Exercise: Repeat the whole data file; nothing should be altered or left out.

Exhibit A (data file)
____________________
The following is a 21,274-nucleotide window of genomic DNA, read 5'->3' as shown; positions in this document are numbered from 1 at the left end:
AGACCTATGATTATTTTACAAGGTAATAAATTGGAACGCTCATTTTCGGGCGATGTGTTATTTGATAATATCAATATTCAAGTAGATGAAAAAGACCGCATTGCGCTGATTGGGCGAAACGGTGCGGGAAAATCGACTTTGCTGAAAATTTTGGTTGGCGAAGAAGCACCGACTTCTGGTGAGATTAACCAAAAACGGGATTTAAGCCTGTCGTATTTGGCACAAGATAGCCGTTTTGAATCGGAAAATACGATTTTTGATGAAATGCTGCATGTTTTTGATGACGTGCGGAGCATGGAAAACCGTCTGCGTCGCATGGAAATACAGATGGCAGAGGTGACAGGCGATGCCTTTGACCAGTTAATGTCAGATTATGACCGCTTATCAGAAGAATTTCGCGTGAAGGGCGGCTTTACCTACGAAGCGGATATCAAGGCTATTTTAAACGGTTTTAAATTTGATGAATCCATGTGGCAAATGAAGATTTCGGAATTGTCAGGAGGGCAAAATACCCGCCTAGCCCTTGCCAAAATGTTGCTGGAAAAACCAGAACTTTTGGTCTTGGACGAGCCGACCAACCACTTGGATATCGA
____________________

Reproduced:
The following is a 21,274-nucleotide window of genomic DNA, read 5'->3' as shown; positions in this document are numbered from 1 at the left end:
AGACCTATGATTATTTTACAAGGTAATAAATTGGAACGCTCATTTTCGGGCGATGTGTTATTTGATAATATCAATATTCAAGTAGATGAAAAAGACCGCATTGCGCTGATTGGGCGAAACGGTGCGGGAAAATCGACTTTGCTGAAAATTTTGGTTGGCGAAGAAGCACCGACTTCTGGTGAGATTAACCAAAAACGGGATTTAAGCCTGTCGTATTTGGCACAAGATAGCCGTTTTGAATCGGAAAATACGATTTTTGATGAAATGCTGCATGTTTTTGATGACGTGCGGAGCATGGAAAACCGTCTGCGTCGCATGGAAATACAGATGGCAGAGGTGACAGGCGATGCCTTTGACCAGTTAATGTCAGATTATGACCGCTTATCAGAAGAATTTCGCGTGAAGGGCGGCTTTACCTACGAAGCGGATATCAAGGCTATTTTAAACGGTTTTAAATTTGATGAATCCATGTGGCAAATGAAGATTTCGGAATTGTCAGGAGGGCAAAATACCCGCCTAGCCCTTGCCAAAATGTTGCTGGAAAAACCAGAACTTTTGGTCTTGGACGAGCCGACCAACCACTTGGATATCGA